do your.work tetter in this up-to-date range. Let us
6how you this range. Pre-war prices.
Cruikshank & Hampton
Use Our Exchange Department f
g 121-28 E.Webb Phone 548 f
Tour Old Furniture take In exchange aa part payment on new.
I ' I I
e Social note: Willie Hoheniol-
ilern (himself), former crown
prince of Germany, takes a dally
walk at Wierlngen, Holland,
where be la in exile. He dresses
all up for It. aa you can see for
yourself. 8ar be baa nothing
else to do. "I'b bored to death
here," be says. "
One of the biggest screen produc
tions of the year will be seen at the
Alta Theatre when Maurice Tourneur's
super special, "The Great Redeemer,'
will be the feature of the bill for two
days, beginning Sunday. "The Great
Redeemer," it is announced, is a tre
mendous drama of absorbing human
Interest. According to the expecta
tions of its producers, it is destined to
be hailed as one of the really impres
sive photodramas of the year.
Advance reports on "The Great Re
deemer" dwell with especial force upon
the unusual beauty of the production
from a pictorial standpoint, as well as
upon Its intensely dramatic theme ana
the tremendous moral message it car
ries to all who view It.
Dan Malloy, as the story goes', has
eluded a posse that pursues him after
he has held up a train, and takes
refuge in the home of a girl of the
mountains. . The girl, startled by his
sudden and unannounced entrance
into her cabin, shoots, the bandit
wounding him slightly. Later, after
hearing his story and falling under the
spell of his dominating personality, she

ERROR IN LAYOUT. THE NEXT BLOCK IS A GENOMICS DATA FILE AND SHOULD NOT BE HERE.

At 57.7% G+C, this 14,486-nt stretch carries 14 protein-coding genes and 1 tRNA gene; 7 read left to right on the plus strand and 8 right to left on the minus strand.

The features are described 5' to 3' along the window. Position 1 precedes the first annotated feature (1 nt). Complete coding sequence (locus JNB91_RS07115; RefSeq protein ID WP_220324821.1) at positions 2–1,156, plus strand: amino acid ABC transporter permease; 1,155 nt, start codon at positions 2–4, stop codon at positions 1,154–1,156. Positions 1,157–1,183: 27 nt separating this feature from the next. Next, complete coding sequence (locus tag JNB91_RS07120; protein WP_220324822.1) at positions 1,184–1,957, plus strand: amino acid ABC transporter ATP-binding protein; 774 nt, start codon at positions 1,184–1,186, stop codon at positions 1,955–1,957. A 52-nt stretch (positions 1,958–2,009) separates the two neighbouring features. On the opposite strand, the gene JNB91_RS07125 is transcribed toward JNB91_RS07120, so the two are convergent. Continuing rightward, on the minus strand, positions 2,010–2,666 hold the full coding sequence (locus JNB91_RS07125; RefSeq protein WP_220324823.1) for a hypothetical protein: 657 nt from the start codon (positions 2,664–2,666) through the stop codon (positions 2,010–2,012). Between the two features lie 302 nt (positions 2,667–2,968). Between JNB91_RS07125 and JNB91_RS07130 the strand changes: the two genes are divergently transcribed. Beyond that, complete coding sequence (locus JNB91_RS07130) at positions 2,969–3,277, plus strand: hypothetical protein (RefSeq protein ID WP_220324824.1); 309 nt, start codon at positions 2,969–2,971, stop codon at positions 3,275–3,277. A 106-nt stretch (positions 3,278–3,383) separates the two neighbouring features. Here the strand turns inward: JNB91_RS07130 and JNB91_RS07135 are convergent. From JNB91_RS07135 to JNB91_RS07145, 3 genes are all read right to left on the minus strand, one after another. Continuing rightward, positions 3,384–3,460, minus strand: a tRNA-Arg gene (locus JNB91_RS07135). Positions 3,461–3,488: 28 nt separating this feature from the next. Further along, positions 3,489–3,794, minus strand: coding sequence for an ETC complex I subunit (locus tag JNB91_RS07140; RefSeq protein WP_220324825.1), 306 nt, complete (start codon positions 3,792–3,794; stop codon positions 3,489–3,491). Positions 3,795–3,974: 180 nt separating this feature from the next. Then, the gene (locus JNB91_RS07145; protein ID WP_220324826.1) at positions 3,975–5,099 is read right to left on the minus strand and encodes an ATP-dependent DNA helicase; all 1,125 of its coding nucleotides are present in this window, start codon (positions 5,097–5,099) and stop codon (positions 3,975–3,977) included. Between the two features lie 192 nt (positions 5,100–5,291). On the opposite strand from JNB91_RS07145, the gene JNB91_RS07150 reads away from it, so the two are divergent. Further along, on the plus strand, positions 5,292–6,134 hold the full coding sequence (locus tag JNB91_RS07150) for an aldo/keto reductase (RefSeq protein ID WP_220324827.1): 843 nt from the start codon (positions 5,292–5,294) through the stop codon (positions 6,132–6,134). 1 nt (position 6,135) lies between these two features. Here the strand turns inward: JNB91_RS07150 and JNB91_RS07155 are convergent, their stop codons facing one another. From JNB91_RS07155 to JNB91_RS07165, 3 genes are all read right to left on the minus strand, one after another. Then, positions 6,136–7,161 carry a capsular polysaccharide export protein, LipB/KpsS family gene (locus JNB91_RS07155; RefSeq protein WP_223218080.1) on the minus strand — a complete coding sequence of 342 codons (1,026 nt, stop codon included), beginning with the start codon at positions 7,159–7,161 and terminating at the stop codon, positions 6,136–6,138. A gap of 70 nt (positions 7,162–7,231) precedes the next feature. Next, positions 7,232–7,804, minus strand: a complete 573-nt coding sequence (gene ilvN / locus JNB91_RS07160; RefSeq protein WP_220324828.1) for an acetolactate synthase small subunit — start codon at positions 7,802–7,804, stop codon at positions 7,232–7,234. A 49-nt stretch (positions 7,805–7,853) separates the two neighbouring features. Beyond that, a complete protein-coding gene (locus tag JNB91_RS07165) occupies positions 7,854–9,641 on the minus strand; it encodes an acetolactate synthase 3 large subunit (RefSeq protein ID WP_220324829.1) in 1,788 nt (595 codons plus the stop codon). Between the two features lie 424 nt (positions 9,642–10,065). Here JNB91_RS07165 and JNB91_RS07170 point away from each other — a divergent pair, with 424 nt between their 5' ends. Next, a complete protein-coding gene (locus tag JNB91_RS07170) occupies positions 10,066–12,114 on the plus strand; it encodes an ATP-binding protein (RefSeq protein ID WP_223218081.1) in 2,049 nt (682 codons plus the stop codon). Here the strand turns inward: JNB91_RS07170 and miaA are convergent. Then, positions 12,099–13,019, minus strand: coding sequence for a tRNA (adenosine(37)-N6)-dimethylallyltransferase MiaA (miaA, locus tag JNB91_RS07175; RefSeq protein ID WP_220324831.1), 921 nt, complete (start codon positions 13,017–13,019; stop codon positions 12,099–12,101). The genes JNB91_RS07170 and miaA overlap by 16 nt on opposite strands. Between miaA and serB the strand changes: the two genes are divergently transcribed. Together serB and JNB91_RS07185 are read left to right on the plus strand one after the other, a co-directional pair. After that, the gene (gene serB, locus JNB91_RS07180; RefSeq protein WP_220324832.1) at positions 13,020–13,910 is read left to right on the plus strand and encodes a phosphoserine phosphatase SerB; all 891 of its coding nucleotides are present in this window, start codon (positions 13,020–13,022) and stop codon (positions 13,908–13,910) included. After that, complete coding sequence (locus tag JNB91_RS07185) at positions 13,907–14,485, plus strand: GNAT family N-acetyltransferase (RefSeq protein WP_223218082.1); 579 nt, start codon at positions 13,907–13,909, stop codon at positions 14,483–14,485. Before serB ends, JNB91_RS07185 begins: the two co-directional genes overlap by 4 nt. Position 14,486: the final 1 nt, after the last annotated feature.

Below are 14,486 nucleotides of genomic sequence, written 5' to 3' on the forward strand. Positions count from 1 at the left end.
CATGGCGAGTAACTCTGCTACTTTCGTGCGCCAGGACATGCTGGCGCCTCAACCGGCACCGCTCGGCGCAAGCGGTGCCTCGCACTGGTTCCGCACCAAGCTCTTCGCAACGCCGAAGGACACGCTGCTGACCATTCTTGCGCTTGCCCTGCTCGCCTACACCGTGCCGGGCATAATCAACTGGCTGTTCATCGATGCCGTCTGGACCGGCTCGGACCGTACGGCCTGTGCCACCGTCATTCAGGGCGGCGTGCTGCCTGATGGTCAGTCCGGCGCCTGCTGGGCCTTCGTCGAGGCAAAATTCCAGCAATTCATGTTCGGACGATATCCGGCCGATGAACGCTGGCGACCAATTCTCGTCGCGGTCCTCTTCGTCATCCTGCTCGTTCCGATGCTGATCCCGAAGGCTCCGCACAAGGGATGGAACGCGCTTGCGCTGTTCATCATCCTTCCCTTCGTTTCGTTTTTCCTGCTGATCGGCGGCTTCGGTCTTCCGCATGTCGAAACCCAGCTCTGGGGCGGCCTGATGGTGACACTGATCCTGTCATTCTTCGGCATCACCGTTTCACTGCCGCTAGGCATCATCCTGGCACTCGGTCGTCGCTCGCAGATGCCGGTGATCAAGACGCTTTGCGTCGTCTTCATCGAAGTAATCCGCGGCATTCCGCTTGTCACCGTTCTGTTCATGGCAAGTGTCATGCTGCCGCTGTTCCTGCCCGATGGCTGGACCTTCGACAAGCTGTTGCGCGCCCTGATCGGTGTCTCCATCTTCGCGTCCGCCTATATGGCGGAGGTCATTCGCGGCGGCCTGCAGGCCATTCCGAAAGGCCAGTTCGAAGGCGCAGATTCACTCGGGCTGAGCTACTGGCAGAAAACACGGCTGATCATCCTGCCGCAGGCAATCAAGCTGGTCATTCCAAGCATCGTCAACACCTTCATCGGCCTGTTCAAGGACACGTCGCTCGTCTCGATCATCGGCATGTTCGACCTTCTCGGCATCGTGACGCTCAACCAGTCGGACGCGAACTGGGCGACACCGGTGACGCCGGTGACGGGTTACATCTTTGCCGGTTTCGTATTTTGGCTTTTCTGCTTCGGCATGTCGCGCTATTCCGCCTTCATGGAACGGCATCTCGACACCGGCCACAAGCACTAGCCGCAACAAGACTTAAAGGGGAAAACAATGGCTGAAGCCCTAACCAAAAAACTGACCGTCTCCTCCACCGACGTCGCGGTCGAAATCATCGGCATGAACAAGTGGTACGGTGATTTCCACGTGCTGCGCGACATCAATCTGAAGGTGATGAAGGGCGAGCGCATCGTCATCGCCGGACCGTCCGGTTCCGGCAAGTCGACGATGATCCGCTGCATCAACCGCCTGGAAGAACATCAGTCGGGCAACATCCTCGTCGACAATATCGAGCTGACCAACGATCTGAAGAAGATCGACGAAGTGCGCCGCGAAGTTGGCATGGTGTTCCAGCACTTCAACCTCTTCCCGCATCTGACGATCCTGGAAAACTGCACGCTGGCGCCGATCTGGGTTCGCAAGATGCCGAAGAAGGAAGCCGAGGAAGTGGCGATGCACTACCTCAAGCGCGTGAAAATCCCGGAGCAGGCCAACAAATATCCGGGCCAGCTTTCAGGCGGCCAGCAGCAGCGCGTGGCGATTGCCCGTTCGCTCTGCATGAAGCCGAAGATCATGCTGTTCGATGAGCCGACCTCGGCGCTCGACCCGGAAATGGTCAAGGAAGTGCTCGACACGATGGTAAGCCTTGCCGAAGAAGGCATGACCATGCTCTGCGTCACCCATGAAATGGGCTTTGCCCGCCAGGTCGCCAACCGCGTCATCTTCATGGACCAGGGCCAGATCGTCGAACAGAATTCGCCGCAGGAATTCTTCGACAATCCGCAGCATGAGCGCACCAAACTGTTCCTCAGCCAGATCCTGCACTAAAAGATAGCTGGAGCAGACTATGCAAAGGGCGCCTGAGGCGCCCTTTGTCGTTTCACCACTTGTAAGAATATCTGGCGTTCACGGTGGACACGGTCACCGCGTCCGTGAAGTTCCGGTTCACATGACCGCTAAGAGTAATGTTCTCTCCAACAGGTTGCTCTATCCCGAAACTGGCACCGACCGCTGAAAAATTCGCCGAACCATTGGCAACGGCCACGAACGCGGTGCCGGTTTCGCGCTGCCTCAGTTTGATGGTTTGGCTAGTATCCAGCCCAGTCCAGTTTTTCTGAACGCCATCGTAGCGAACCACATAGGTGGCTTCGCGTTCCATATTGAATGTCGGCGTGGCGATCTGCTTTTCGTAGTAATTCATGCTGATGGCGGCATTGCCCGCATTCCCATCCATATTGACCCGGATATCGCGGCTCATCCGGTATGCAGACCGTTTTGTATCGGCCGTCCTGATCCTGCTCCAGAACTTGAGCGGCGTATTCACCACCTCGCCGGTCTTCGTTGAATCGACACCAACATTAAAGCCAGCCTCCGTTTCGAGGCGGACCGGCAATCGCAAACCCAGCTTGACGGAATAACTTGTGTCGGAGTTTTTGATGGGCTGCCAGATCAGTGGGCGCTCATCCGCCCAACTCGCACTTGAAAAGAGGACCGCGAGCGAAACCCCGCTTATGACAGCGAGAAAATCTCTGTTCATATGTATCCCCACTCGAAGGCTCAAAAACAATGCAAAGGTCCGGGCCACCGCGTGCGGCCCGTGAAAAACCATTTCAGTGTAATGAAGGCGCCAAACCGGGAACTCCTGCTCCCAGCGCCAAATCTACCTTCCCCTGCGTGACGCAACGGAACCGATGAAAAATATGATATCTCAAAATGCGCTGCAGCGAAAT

begins to love him.. With Dan it has
been a case of love at first sight, and
he is soon contemplating the abandon
ment of his career as a bandit for a
fireside and respectability.
Temptation soon appears In the per
son of a former pal, who tips Dan off
to the fact that the limited can be held
up with ease if Dan will essay one
more fling at his old game. Dan suc
cumbs and attempts the hold-up. but
Is surrounded and captured after his
Pal has died fighting the forces of the
had the misfortune to fall from his
led and break his arm. He is fast
recovering and will soon be in school
Bessie Robertson and Cecil Dupuia
have, returned to school after an M
sence caused by sickness.
Willis Leckllder was the first pupil
in the sixth grade to receive his Read
ing Certificate for reading the requir
ed ten book and reporting on them
to the library.
Marines Ross furnished sufficient
blank bill heads for the sixth grade
to use In studying "Bill and Account"
and thereby created greater interest
in the work this week.
The seventh grade pupils, upon re
ceiving their reading certificate from
the librarian, are having them neatly
framed and are hanging them In their
school room In the order received.
The following have receivved certifi
cates: Catherine Elliott, Florence
Walter, Hasel Rhodes, Henry John
son, Jack Peebler, Kathryn Simpson
and Mildred Flsk.
Several high school pupils, who are
exempt from examinations, visited
Hawthorne during the week and seem
ed very glad to visit their native haunt.
The Hawthorne and Washington
bands met for a rehearsal at the Haw
thorne building Friday at 4 p. m.. A.
A. Lundall, director, who hua been III,
was sufficiently recovered to again
The eighth grade pupila are making
demonstrations of the two methods ot
grafting by preparing sample for
Monday' agriculture class.
Eleven second grade pupils will
promoted to third grade ot the Lin'
coin school on Monday, the beginning
ot the second semester. Owing to the
overcrowded condition of third grade
the new division will do the work for
the half year in the second grade
room. Following are those who w
be promoted: Genevieve Young, Mil
dred Davis. Jack Griggs, Laura Wood
ward, Herbert Blydenstein, Shirley
Caldwell, Molvln Winn, Manch Gad
wa. Glen Simpson, Ralph Eastrldge,
and Nedra Schwars.
Mrs. George Stangier and Mrs. Geo.